Last year the ACS GCI Pharmaceutical Roundtable sent a call for proposals, seeking to fund projects that are developing alternatives for widely employed transition metal catalyzed cross-coupling reactions (the assembly of carbon-carbon and carbon-heteroatom). These reactions are used frequently in the pharmaceutical industry because they allow for the assembly of compounds with significant molecular complexity (like those found in medicines). They currently depend heavily on palladium and other 2nd/3rd row transition metals that have drawbacks such as high cost, fluctuating global supply, human toxicity concerns, and limited natural abundance.

 

Rather than perpetuate these typical protocols the Roundtable envisions a more desirable future state for cross-coupling that not only employs non-precious/non-toxic metal catalysts, but also reduces the number of steps, achieves ambient temperature conditions, utilizes environmentally responsible solvents systems, and more. Pursuing these goals will shrink the environmental impact of medicine production, address safety conditions for workers, and reduce costs for the industry (no longer relying on rapidly depleting precious metals).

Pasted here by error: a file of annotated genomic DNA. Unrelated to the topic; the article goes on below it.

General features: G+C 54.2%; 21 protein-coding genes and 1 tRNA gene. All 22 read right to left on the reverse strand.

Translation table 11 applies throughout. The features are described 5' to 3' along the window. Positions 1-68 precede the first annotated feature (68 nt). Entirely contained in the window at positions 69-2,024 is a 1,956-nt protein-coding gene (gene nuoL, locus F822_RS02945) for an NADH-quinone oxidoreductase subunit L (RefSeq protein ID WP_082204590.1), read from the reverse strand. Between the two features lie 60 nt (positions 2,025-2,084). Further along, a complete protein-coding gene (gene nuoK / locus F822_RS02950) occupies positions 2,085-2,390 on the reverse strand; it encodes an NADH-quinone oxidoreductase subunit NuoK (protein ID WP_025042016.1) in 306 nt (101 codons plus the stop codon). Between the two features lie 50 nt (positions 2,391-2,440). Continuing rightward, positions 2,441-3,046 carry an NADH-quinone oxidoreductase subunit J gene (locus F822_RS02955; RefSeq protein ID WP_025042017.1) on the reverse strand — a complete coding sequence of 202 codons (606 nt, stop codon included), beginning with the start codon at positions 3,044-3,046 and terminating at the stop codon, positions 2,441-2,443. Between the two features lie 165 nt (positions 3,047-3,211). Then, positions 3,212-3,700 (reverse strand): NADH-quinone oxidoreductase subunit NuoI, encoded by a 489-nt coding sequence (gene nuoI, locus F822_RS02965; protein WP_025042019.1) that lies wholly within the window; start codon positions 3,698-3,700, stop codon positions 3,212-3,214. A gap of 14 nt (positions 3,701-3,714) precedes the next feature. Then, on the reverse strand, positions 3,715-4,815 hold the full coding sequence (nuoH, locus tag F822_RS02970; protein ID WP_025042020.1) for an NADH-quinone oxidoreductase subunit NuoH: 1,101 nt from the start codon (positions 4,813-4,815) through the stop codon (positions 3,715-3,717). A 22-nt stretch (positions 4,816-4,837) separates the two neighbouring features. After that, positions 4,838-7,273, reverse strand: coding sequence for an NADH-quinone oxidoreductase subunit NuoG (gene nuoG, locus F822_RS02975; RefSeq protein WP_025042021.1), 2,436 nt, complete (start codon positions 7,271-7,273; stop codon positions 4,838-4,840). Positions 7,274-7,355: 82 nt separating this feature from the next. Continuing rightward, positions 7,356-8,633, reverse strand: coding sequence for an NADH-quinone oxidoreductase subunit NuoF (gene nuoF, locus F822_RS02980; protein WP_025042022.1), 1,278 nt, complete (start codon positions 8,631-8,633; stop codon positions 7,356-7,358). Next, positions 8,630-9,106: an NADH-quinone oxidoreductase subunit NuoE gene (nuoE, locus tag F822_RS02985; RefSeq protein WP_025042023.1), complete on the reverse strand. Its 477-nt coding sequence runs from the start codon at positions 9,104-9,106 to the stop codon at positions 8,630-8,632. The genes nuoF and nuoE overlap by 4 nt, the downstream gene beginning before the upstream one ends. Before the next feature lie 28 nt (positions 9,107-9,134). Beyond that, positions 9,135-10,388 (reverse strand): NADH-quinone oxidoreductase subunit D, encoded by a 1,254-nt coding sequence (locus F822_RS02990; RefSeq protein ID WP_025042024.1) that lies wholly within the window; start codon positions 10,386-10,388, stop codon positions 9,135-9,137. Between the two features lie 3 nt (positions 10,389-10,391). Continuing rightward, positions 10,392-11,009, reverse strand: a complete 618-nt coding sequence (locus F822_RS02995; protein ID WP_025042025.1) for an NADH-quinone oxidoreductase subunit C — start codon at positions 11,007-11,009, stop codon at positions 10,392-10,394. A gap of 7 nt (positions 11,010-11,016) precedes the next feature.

Many proposals were submitted for this call for non-precious metal catalysis, but after difficult decisions two stood out among all others.

  • Dr. Paul J. Chirik received $100K for his proposal “Modern Alchemy: New Paradigms for Enabling Base Metal-Catalyzed Cross Coupling in the Pharmaceutical Industry.” Over a 2 year period, his group will at first explore the application of redox active ligands that can undergo traditional cross-coupling transformations (carbon-carbon) with a 1st row transition metal catalyst. Eventually, the team will address more long-standing challenges such as iron-catalyzed carbon-nitrogen bond formation and more.
  • Dr. Daniel J. Weix of the University of Rochester received $50K for his proposal “Direct Synthesis of Alkylated Arenes and Heteroarenes from the Cross-Coupling of Heteroaromatic Halides in Non-Amide Solvents.” For the next year, Weix and his team will develop new nickel catalysts and conditions for the formation of new carbon-carbon bonds via cross-coupling. The team hopes to achieve these reactions with simple ligands and metal salts, provide broad function-group compatibility, and employ greener solvents.

 

Congratulations to the grant winners! Keep an eye out for updates over the coming years to see how this important research progresses. And to learn more about precious metal use in chemistry and alternative technologies, be sure to catch the Green Chemistry & Engineering Hybrid Session on June 19th, where Dr. Chirik and other experts will be presenting. Attend in person or watch the live broadcast.

 

Register now for this FREE webinar: Endangered Elements: Critical Materials in the Supply Chain » ACS Webinars ®

 

 

 

 

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